Présentations Colloques

    Oral Presentation
    5.01
    Session 5.01: Groundwater resources in a world facing climate change
    Kidmose Jacob
    Comparing the effects of climate change and mitigation measures on urban groundwater resources
    Future groundwater conditions are directly affected by changed quantity, spatial and temporal structure of precipitation, temperature and evapotranspiration. The future climate is predicted to be both dryer and wetter depending on location but a common situation is that extremes will be larger and occur more often. The anthropogenic response, in terms of adapting to, for example extreme urban runoffs, can also in a more indirect way have an effect on groundwater conditions. **The impact on groundwater conditions from both direct and indirect effects are presented in a study from the City of Silkeborg, western Denmark. Climate change effects, representing the last decades of the 21st century, are simulated by a hydrological MIKE SHE model. The model encloses an urbanized area where adaptation strategies include diversion of rainwater from traditional urban storm water systems to new Local Forced Infiltration (LAR) systems (also termed Low-Impact Development or soakaways). LAR systems infiltrate surface water locally or in an end-off-pipe system, with larger common infiltration basins. The model calculates daily hydraulic head of the upper unconfined aquifer for the reference period (1990-2012) and based on this data, an extreme value analysis is performed to extract hydraulic heads for return periods of 50 and 100 years. The extreme values analysis is also performed for the future period and for a scenario where LAR is an integrated part of the urban rainwater management. With this methodology it is possible to analyse not only average future groundwater conditions but also extreme conditions important for vulnerable infrastructure.**The study illustrates the need for local analysis of the combined effects from both climate change but also the effects from different adaptation strategies. At the city of Silkeborg, the effect from adapting to climate changes with LAR solutions, clearly overrule the effects from increased precipitation, temperature, and evapotranspiration.**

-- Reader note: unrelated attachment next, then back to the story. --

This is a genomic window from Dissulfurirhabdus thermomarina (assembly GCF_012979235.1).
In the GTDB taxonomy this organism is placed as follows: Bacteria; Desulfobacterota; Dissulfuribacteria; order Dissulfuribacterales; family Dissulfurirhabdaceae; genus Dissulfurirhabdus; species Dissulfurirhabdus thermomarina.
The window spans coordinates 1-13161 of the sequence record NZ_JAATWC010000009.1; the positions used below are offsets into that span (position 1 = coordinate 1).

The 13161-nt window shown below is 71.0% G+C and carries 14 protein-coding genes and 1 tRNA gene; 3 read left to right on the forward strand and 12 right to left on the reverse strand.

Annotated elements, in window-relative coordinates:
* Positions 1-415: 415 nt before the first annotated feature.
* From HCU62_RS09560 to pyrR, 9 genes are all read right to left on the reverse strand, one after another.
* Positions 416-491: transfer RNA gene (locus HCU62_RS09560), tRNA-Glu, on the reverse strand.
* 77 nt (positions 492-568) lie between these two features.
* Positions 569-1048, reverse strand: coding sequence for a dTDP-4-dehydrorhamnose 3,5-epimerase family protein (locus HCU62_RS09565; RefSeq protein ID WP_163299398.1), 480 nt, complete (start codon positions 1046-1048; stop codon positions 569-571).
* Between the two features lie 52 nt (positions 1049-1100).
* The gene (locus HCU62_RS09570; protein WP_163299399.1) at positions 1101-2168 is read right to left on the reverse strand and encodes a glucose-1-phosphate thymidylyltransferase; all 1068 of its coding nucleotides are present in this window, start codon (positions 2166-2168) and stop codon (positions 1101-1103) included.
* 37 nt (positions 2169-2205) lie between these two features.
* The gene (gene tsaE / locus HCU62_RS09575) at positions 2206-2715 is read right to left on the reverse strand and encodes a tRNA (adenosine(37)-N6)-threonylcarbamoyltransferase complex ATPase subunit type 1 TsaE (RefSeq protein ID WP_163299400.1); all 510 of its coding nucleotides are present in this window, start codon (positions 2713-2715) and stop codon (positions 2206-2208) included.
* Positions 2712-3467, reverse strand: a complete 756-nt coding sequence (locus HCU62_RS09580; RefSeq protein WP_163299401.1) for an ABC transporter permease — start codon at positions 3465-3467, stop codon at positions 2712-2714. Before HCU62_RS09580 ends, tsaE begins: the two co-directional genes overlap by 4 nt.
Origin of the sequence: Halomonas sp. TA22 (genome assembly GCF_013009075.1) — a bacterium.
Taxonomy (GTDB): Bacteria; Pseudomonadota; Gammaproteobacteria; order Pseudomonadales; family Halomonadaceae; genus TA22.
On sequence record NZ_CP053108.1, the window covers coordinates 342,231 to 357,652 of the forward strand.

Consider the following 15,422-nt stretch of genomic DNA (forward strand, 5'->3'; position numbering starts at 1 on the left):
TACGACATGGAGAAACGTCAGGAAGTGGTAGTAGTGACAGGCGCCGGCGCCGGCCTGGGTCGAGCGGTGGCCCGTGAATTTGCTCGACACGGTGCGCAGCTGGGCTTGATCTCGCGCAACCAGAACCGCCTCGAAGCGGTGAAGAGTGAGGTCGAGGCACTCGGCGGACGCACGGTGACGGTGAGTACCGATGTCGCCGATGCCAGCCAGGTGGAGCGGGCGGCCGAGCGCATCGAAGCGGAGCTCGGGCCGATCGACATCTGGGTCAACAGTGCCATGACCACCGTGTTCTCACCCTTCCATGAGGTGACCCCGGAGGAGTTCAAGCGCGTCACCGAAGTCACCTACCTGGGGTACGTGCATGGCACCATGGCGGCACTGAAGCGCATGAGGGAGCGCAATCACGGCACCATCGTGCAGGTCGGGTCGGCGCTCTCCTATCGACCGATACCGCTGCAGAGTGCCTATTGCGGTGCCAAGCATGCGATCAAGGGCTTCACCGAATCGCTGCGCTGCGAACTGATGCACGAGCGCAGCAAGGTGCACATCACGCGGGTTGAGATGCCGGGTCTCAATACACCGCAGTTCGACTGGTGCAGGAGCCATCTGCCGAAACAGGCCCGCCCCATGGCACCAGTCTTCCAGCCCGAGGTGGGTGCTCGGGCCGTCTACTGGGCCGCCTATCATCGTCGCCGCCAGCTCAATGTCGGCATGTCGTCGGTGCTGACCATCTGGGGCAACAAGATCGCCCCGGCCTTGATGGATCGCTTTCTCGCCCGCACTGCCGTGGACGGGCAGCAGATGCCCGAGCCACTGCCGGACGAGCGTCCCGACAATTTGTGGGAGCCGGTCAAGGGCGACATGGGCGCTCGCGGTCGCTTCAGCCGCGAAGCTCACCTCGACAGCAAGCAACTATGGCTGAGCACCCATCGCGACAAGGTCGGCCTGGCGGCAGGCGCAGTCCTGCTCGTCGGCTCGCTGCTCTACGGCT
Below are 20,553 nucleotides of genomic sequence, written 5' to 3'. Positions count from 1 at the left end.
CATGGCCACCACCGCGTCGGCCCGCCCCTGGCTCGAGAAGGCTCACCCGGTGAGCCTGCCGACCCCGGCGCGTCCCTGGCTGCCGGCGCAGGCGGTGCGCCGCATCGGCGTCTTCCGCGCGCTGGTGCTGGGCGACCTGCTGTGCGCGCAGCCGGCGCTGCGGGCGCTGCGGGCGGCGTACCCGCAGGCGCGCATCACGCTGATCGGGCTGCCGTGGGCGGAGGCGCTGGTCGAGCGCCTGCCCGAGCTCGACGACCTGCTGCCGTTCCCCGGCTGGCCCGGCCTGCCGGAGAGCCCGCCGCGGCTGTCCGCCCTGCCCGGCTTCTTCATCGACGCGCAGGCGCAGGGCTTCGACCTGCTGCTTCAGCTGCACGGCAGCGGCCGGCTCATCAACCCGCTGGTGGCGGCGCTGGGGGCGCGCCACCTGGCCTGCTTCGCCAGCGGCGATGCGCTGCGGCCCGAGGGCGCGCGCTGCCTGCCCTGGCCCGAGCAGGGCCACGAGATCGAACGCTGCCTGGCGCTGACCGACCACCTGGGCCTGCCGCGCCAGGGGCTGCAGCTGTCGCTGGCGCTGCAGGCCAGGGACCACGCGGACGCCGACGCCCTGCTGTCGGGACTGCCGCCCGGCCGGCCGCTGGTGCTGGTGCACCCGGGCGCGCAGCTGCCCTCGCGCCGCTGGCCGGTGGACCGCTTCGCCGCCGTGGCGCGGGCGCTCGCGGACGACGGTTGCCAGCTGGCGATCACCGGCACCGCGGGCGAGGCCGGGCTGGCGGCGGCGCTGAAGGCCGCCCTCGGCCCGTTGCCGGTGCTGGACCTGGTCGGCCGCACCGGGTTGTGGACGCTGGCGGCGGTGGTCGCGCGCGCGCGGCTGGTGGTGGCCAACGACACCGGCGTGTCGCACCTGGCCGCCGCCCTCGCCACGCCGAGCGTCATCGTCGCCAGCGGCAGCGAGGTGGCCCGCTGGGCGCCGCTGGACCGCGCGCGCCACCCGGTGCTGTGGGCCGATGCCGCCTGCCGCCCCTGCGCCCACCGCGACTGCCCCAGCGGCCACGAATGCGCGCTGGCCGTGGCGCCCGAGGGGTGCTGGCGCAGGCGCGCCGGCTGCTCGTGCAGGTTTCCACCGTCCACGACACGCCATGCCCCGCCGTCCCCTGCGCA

Denmark

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